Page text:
Researchers at the Centro Nacional de Investigaciones Cardiovasculares (CNIC), Universidad Pompeu Fabra, ICREA, Centro de Investigación Biomédica de Enfermedades Neurodegenerativas (CIBERNED) and Centro de Investigación Biomédica en Red Fragilidad y Envejecimiento Saludable (CIBERFES) have identified a physiological mechanism that sustains the regenerative capacity of muscle stem cells, and that fails at old age. This failure can be overcome genetically and pharmacologically, hence restoring old stem cell regenerative functions.
Skeletal muscle regeneration depends on a muscle stem cell population (satellite cells) in a dormant or quiescent state, a situation that can be triggered by damage or stress to form new muscle fibres and expand in new stem cells.
The regenerative functions of these stem cells are known to decline with ageing. Dr. Pura Muñoz-Cánoves, senior investigator at the National Centre for Cardiovascular Research (CNIC) in Madrid, and ICREA professor at the MELIS Department at Pompeu Fabra University (UPF) in Barcelona, and Ciberned, and Dr. José Antonio Enríquez, senior investigator at CNIC and CIBERFES, and their colleagues, have found in experiments with mice that mitochondrial dynamics are required for tissue regeneration. Mitochondrial fission facilitates muscle stem cell function via OXPHOS and mitochondrial autophagy (mitophagy) regulation.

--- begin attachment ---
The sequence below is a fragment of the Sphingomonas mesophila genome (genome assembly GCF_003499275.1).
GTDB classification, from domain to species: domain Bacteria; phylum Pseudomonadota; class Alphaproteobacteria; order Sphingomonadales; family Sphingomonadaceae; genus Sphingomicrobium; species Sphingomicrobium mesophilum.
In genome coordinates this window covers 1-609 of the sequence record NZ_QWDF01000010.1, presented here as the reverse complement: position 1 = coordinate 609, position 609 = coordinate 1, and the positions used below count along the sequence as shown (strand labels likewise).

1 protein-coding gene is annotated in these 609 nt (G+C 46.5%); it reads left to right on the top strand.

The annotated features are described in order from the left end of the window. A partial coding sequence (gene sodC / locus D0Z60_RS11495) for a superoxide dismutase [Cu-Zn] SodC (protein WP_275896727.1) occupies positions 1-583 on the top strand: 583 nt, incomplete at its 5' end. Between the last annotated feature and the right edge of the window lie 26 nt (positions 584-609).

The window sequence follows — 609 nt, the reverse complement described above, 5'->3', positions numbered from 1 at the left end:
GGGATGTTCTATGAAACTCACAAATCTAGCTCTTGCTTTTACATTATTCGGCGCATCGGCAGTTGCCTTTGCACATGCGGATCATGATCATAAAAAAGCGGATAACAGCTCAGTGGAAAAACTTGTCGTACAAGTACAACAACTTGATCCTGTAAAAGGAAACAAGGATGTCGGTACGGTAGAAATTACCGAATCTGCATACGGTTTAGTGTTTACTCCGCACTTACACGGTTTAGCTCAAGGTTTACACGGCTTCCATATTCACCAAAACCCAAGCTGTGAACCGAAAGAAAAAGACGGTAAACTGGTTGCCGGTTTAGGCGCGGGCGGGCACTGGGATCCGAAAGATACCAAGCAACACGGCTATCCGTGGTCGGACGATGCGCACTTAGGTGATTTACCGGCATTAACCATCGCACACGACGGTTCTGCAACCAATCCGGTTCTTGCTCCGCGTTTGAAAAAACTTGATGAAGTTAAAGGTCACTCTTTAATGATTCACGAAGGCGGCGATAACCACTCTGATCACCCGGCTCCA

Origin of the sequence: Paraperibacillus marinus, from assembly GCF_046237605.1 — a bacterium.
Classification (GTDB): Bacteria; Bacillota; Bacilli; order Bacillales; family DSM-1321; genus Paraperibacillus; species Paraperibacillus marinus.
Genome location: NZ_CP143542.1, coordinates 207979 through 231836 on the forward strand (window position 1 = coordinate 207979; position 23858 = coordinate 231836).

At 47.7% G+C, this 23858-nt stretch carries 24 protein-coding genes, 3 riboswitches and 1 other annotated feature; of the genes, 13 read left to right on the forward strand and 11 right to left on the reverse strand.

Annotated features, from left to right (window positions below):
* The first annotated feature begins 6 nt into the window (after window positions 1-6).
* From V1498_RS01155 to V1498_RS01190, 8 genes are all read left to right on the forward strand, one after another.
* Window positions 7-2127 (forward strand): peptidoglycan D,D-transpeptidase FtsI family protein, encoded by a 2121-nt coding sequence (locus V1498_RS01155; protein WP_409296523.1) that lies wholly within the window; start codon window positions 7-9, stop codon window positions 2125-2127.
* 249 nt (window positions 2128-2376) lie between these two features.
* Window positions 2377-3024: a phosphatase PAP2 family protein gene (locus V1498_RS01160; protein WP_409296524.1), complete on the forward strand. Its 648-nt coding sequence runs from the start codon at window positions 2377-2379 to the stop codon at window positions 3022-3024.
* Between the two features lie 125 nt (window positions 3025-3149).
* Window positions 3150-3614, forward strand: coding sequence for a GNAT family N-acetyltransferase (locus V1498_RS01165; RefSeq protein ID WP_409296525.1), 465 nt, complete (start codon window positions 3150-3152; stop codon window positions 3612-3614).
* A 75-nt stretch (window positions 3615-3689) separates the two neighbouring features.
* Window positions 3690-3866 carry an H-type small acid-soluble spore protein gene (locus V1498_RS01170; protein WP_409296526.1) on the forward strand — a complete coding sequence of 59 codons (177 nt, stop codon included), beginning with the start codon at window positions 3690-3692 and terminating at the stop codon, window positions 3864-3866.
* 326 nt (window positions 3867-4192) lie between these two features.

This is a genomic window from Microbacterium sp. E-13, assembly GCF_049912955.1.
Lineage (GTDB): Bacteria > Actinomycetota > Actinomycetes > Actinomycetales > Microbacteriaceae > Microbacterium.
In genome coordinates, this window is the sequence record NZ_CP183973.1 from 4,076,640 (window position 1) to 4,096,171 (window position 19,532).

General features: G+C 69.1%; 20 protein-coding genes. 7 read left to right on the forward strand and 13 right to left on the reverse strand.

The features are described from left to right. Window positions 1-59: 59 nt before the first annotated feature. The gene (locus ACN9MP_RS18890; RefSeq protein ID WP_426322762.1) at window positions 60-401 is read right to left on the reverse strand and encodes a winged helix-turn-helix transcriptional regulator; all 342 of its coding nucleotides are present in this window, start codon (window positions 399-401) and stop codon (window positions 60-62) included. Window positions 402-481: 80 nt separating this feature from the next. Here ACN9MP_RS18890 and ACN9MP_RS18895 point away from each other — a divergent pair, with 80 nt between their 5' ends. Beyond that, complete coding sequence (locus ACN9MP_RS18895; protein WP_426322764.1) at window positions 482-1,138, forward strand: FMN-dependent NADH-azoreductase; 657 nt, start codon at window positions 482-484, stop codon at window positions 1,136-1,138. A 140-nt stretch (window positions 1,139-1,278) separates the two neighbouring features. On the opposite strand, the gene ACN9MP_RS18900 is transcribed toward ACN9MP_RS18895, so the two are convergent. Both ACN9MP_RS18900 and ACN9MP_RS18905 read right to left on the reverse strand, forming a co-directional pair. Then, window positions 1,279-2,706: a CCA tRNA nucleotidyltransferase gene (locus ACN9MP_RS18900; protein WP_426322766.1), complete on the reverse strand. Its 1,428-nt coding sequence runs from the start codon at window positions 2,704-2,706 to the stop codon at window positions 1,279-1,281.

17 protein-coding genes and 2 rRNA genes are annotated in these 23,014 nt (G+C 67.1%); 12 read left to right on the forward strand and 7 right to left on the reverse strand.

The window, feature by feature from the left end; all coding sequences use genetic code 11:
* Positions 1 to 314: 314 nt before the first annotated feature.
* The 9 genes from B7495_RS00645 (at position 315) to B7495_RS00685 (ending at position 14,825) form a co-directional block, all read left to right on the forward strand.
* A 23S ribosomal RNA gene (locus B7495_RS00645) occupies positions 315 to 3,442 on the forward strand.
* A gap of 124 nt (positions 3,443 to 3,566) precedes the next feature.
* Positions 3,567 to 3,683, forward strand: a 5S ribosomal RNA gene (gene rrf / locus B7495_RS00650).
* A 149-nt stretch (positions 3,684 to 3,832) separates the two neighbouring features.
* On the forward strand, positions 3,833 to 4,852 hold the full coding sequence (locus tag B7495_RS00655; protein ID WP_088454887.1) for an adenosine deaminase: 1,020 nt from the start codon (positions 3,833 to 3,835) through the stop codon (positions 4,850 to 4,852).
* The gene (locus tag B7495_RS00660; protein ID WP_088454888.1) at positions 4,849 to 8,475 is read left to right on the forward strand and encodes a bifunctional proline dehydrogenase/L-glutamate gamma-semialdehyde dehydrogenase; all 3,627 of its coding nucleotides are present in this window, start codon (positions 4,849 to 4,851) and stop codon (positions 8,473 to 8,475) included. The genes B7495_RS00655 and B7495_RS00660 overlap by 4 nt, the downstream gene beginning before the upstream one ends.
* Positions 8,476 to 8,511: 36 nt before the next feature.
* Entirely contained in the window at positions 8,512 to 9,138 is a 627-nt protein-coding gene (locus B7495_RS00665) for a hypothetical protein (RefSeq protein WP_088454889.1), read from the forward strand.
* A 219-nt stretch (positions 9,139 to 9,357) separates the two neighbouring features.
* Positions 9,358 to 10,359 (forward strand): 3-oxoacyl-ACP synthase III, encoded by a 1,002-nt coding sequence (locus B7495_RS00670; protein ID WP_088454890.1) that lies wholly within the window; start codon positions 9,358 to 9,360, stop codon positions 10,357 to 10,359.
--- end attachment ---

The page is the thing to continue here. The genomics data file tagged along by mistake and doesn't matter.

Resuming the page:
Xiaotong Hong, the PhD student that has conducted the study, together with her colleagues, has shown that genetic loss of the mitochondria fission regulator DRP1 in muscle stem cells (or during aging) blunts their proliferation and regenerative capacity, whereas its reestablishment rescues these defects.
According to the results presented in Cell Stem Cell, normalizing mitochondrial dynamics (or increasing OXPHOS and mitophagy) in aged muscle stem cells restores tissue regeneration. This opens the way to improve the health of elderly people who are debilitated by the loss of muscle regenerative capacity.
This scientific study has also involved the collaboration of researchers at the University of Cordoba and the University of Padua (Italy). The study was funded in part by grants from the European Research Council (ERC), the Spanish Ministry of Science and Innovation, La Caixa-Health, Human Frontier Science Program and Leduq Foundation (LeduqRedox).